(featured image: Gabriel Jorby)
How to make people stand still to go faster
My very first visit to London left such a big impression on me that I can still recall it decades later. By far the most evocative memories are those of the London Underground: the scent of ozone and lubricant, the sounds of the sliding doors, the labyrinthine access tunnels and, of course, the escalators. The stoic discipline of the Londoners, standing on the right, walking on the left – as the signs everywhere urged travellers to do – was almost as baffling to a continental kid as the neat queues at every bus stop.
That segregation goes back nearly a century. In 1921, ten years after they were first introduced, passengers were first instructed by a recorded voice to stand on the right on escalators. Since then, stand on the right has become embedded in the collective psyche. It has guided generations of passengers smoothly through the underground system.
This is a great example of how a modest heuristic is able to provide both societal and individual value. If you’re in a hurry, you’re free to rush up on the left hand side and get to the top (or the bottom) a few seconds earlier. If not, just relax on the right and let the steps take the strain.
Except it seems it’s not that simple. The separation between walkers and standers may be on its last legs, so to speak. Earlier this week, an article on the gadget website Gizmodo reported on a study by public transport operator Transport for London (TfL). For six months, they had been monitoring the traffic flow on the escalators of Holborn tube station – one of London’s busiest – with passengers instructed to stand on both sides. This followed a 3-week experiment in November 2015.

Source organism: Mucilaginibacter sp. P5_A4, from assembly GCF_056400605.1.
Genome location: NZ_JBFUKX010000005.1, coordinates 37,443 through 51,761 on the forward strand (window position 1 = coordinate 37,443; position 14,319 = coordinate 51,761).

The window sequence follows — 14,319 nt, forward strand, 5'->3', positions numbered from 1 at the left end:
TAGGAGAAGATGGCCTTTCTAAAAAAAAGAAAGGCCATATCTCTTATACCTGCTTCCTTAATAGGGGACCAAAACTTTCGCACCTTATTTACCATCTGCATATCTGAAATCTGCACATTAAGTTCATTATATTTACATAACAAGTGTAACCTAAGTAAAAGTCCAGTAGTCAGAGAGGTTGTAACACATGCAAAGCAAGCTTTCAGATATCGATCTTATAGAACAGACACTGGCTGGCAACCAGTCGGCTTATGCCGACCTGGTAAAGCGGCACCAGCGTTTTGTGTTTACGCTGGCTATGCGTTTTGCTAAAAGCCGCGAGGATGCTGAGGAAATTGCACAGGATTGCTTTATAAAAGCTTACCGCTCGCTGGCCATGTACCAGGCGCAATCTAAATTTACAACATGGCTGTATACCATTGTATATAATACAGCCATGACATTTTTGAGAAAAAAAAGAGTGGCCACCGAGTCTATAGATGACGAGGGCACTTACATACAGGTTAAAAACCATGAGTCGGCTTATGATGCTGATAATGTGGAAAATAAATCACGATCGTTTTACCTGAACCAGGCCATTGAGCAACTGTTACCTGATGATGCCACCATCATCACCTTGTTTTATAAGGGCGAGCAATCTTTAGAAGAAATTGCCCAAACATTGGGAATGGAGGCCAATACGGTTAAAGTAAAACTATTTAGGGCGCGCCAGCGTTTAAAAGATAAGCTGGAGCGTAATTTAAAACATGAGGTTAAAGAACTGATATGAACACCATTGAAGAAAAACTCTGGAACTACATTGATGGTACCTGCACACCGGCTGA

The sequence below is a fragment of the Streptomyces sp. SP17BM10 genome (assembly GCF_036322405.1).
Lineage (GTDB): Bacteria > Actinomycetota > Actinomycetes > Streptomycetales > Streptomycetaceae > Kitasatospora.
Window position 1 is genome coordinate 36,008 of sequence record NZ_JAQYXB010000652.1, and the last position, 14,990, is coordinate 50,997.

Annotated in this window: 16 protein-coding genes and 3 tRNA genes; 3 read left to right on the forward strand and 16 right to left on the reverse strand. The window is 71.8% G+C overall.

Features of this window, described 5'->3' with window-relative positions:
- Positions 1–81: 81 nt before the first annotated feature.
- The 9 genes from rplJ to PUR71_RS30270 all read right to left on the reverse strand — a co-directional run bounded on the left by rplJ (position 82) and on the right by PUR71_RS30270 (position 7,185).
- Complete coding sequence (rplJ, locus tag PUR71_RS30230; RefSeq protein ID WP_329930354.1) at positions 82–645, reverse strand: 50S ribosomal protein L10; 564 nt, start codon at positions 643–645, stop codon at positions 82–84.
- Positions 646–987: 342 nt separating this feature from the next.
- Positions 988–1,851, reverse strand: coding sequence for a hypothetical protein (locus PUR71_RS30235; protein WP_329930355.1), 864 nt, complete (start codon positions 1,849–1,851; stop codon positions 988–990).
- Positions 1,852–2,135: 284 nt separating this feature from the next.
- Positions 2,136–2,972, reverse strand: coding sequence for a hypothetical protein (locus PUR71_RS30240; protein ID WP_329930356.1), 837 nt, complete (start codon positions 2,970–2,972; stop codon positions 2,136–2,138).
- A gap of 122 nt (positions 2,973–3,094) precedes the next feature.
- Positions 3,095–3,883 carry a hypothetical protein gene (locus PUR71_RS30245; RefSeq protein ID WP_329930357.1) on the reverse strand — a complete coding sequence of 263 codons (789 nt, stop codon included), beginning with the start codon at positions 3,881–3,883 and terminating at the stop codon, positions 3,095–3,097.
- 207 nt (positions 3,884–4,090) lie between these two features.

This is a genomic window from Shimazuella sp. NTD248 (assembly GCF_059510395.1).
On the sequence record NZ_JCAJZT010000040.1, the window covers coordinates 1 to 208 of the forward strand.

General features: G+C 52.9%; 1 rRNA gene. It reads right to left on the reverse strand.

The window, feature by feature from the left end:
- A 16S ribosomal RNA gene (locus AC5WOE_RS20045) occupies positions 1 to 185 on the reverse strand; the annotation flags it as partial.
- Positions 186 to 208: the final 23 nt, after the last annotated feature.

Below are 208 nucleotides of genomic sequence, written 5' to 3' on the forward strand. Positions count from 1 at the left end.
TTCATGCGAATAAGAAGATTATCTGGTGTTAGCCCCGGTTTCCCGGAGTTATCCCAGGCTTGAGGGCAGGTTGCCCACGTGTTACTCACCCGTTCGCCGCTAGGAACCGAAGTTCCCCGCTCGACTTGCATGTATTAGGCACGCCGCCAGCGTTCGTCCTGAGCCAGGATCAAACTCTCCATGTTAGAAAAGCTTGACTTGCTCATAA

In both cases, the evidence suggests that there are situations where it is actually better to stand still on both sides. The Independent’s headline read “It *is* faster to stand on the escalator rather than walk”, and in a slightly tongue-in-cheek way, they were right. The data showed that, when 40-60% of the people were walking, the escalator could handle maximum of 115 passengers per minute. But when everyone was standing, that went up to 151 passengers per minute.
It is not hard to see why this is the case. The amount of space a walker needs is bigger than the requirement of a stander, so the capacity is lower when people are walking. You see this also on congested motorways: the safe distance between vehicles (and so the amount of road space each vehicle needs) is larger when the speed is higher. In many countries there are signs above each lane to restrict the speed when congestion looms. When everybody moves at the same, lower speed, more vehicles get through every minute.
In addition, keeping everyone driving at the same speed means there is little point in changing lanes. And that is good too, because lane-hopping has what economists would call a significant transaction cost. If someone squeezes in front of you, that forces you to brake, and the same for the car behind you, and so on. The resulting concertina effect causes everyone else to slow down – in economics this is called an externality.
Such externalities are one reason why markets are rarely perfect – including the markets for roadspace or for transportation by escalator. Lane hoppers impose a delay on the other road users, and very similarly, people who choose to walk on a congested escalator impose a delay on everyone else.